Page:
?

Log in

No account? Create an account

Previous Entry | Next Entry

books of 2012

I didn't make it to 52, much less 100, but

V is for Vengeance / Sue Grafton
- I love Kinsey Millhone forever no matter what the end.
****

Beauty Queens / Libba Bray
- Clever. Fun. My first Libba Bray, but unlikely to be my last.
****

1Q84 / Haruki Murakami
- Oh, Murakami! So good. So, so good. I lived in the 1Q84 world(s) for a month, and it was magical.
****

Underwire / Jennifer Hayden
****

Soulless (Parasol Protectorate, #1) / Gail Carriger
- I asked for suggestions for something smart but fluffy, to balance out the month-long 1Q84; a friend recommended this series, and it was perfect.
****

Daughter of Smoke and Bone / Laini Taylor
****

Miss Peregrine's Home for Peculiar Children / Riggs Ransom
****

The Girl Who Circumnavigated Fairyland in a Ship of Her Own Making / Catherynne M. Valente
- Someone introduced me to Valente in 2011, via Palimpsest, and she has become one of my all-time favorite authors. Love love love her.
****

Changeless (Parasol Protectorate, #2) / Gail Carriger
****

Blameless (Parasol Protectorate, #3) / Gail Carriger
***

Heartless (Parasol Protectorate, #4) / Gail Carriger
***

The Dovekeepers / Alice Hoffman
- God, this was amazing. AMAZING.
*****

Opening Up: A Guide to Creating and Sustaining Open Relationships / Tristan Taormino
- Wise and accessible and useful. Excellently written about a topic sometimes not handled well.
*****

Enthusiasm / Polly Shulman
- Predictable, so occasionally boring, but cute.
***

Hello, Groin / Beth Goobie
***

Goodbye without Leaving / Laurie Colwin
****

Family Happiness / Laurie Colwin
****

Pink Smog (Weetzie Bat, #0) / Francesca Lia Block
- Meh. Unnecessary and doesn't really feel like a Weetzie book at all.
***

Hark! A Vagrant / Kate Beaton
- C'mon. Kate Beaton!
****

Parable of the Sower / Octavia Butler
- Brilliant, agonizing, terrifying. Easily the most plausible dystopia I've ever encountered (hence the terrifying).
*****

Parable of the Talents / Octavia Butler
- It'll break your heart.
****

The Marriage Plot / Jeffery Eugenides
***

Scenes from an Impending Marriage / Adrian Tomine
***

The Artist of Disappearance / Anita Desai
- I feel about this one much the same way I felt about Maile Meloy's "Both Ways is the Only Way I Want It" - beautiful writing, too sad stories that you know are going to end sadly.
***

The Phantom Tollbooth / Norton Juster
- Can you believe I'd never read this before?!
*****

Timeless (Parasol Protectorate, #5) / Gail Carriger
****

Why We Broke Up / Daniel Handler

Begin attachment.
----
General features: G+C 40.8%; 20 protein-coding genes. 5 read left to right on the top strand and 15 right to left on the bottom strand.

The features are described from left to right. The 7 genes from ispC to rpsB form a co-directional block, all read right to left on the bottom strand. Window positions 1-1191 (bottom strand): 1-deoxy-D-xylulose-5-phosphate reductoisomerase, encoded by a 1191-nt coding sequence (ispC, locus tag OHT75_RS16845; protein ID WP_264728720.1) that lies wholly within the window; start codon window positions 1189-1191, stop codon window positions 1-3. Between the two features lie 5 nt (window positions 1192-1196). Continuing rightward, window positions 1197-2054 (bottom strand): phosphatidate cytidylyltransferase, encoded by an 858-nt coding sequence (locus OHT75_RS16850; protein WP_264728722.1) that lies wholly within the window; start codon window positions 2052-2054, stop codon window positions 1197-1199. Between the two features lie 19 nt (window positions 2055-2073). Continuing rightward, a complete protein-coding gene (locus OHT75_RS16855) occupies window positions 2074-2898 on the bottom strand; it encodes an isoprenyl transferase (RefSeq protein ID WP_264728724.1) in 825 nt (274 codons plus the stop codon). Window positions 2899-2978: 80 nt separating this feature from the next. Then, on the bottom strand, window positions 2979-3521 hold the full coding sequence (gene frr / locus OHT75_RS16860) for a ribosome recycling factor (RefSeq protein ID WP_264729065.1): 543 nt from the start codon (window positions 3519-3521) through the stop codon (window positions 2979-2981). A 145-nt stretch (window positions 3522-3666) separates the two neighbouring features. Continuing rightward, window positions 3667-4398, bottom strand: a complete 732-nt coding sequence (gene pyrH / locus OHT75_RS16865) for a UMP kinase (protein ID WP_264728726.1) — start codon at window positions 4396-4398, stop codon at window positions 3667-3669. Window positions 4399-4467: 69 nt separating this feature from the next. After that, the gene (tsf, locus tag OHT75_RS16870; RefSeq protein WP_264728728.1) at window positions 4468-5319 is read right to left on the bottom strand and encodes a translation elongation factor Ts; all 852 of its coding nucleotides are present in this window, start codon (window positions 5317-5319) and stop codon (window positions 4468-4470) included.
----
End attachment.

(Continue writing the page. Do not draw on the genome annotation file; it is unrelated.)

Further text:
***

The Beginner's Goodbye / Anne Tyler
- I never thought the day would come when I gave an Anne Tyler book 2 stars, but this one did absolutely nothing for me. I didn't care for or about any of the characters. I had to continually remind myself that the main character and his sister were supposed to be roughly my age, because they both spoke and behaved like the aged widows/widowers in some of Tyler's previous books. They were not at all believable as people in their 30s. And the ending was so predictable I actually rolled my eyes.
**

A Horrible Experience of Unbearable Length: More Movies That Suck / Roger Ebert
- I will never, ever get tired of Roger Ebert tearing up terrible movies.
****


Sex and the Slayer: A Gender Studies Primer for the Buffy Fan / Lorna Jowett
- I firmly reject two of the binaries the author laid out in the introduction, the first being that sex is either male or female. The high rate of intersex infants makes this patently untrue, and I would expect a gender studies academic to know better. Furthermore, the book so far is framed in terms of "feminist" vs. "femininity", which is an utterly false dichotomy.
Also, white people, could we stop using the word "ethnic" to describe anyone who isn't white? I agree with the author that "nonwhite" is problematic, but substituting "ethnic" is the opposite of a solution. This was a major disappointment.
**

The Arrival / Shaun Tan
- Breathtaking. Buy this, or at least get it from your library. You must.
*****

You Might Be a Zombie and Other Bad News: Shocking but Utterly True Facts / Cracked
- It's Cracked, you know? Sometimes interesting, sometimes funny, sometimes spurious. The book (and the website) would be 100% better if they weren't so lazily and persistently male-centric, misogynist, and ableist (there's no reason to use "retarded", unless your aim is to hurt people). "Fun" fact you probably won't be at all shocked by: out of 35 writers for this book, only 3 are women.
**

Whedonistas!: A Celebration of the Worlds of Joss Whedon by the Women Who Love Them / Lynne M. Thomas